Nitro Maintenance: Creepers, Darts, and Acceleration
By Gary Peters
Jim was one of the crew of our Top Fuel car and the type of person you could never rush no matter what. Steady and methodical are the two words best used to describe his character. Dale our driver, along with me, always looked for an opportunity to at least try to get Jim to move faster, even during a thrash between rounds. It couldn't be done, no matter what the occasion.
One night at the garage, we were getting the Hemi Hunter ready for the next race that weekend. In the garage, we had a dartboard we used for minor contests, such as who would run up to the local bar for the night's steak sandwiches and beer. We would all take a turn shooting darts, the loser making the run to the bar.
That night, Jim's laying on the creeper torquing up the rod bolts as I shoved the pistons down the bore. I hand the next piston to Dale, go over to the dartboard, grab a dart and sneak over to Jim on the creeper. He has his legs spread apart to help steady him as he pulled on the torque wrench. I carefully stick the dart between his spread legs, as close as I could to what Jim called the favorite part of his anatomy. Dale's watching intently for my next move.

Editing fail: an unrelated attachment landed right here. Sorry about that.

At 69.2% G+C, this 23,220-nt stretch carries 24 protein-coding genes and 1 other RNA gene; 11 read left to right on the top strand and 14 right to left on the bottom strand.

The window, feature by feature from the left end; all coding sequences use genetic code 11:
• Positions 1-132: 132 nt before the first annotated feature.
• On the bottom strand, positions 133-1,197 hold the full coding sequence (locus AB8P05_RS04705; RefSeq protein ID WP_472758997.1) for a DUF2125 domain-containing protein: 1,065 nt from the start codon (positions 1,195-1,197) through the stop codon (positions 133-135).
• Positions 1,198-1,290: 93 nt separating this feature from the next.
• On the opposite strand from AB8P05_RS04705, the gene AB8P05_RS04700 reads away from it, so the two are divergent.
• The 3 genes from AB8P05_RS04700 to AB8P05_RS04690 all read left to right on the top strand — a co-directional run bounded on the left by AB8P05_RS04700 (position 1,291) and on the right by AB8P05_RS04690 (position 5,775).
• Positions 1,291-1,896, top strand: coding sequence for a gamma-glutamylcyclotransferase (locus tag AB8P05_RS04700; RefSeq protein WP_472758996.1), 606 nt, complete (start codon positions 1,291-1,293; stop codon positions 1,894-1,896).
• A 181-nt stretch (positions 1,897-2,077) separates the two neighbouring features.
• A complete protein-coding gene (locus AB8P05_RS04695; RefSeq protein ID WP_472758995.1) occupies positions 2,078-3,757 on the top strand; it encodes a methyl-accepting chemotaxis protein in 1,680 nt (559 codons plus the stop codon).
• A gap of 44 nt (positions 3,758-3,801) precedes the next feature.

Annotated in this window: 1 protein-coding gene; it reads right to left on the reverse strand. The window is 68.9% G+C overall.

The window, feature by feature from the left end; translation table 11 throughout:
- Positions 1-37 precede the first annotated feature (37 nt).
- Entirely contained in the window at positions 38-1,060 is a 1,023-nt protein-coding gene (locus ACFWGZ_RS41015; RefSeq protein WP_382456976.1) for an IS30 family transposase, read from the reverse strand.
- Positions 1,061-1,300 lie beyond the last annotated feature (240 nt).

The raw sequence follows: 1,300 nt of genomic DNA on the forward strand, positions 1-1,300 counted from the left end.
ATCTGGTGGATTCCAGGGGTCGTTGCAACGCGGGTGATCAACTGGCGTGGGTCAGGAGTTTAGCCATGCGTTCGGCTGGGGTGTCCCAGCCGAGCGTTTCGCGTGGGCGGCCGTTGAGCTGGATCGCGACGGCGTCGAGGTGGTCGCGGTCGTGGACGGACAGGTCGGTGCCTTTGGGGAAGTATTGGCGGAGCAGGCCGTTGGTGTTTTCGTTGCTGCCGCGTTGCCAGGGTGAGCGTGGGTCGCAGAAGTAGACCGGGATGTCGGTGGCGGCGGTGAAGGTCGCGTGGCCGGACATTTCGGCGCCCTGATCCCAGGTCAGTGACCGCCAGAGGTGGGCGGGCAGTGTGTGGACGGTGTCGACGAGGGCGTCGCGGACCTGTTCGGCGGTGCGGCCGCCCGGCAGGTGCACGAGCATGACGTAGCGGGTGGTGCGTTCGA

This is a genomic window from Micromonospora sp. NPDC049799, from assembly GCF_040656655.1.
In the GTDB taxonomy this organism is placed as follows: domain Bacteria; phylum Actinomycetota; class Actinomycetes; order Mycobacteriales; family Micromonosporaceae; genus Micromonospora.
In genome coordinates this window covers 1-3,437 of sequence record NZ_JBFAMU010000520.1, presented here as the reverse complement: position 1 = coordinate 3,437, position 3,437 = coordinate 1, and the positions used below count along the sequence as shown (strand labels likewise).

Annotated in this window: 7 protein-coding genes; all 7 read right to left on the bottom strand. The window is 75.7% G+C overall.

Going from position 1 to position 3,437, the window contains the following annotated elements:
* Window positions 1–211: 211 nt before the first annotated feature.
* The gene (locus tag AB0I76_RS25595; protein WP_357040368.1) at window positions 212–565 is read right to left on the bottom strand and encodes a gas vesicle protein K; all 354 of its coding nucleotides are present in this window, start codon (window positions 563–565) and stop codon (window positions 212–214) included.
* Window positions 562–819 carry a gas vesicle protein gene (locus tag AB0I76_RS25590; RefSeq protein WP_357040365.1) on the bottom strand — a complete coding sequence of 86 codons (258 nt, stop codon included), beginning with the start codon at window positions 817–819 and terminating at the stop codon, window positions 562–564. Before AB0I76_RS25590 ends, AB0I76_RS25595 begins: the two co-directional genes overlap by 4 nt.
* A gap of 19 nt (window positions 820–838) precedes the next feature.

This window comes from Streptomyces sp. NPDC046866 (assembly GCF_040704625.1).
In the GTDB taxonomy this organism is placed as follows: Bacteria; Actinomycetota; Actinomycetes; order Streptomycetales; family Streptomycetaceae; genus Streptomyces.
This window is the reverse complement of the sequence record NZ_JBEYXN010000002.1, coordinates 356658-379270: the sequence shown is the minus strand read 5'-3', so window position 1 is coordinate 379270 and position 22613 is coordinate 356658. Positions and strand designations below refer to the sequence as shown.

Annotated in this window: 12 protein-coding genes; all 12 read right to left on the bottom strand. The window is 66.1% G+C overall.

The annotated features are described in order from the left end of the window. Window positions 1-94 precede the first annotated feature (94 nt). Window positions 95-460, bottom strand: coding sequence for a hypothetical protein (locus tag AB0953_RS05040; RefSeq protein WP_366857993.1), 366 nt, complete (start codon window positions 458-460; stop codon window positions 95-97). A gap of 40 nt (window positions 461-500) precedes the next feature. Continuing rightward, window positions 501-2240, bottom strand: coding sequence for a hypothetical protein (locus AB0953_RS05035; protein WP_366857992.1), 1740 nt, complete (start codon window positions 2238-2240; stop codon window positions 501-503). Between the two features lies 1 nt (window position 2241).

I take a nut, which I had also gathered on my way to the dartboard, and bounce it off the creeper. I say to Dale, "Pay me the five bucks. I told you I wouldn't hit him; he moves too slow." Well Jim wonders what the heck we are talking about, and we both point to the dart ½ an inch from you know what. Jim stretches his neck to look where we are pointing. He sees the dart he thinks he heard stick in the wood of the creeper when the nut hit it, and thinks I threw the dart on a dare.
This is the fastest we ever saw Jim move, as he quickly accelerated out from under the engine in an effort to grab me and even the score. Needless to say I was quick of foot and ran that night up to the local bar to get the sandwiches and beer. By the time I got back, Dale had explained to Jim our little joke. He had cooled down. He ate his steak and drank a couple of beers. He never, ever, torqued the rod bolts again in eight years of racing. But we did find out he could move with the best of them, when aroused correctly.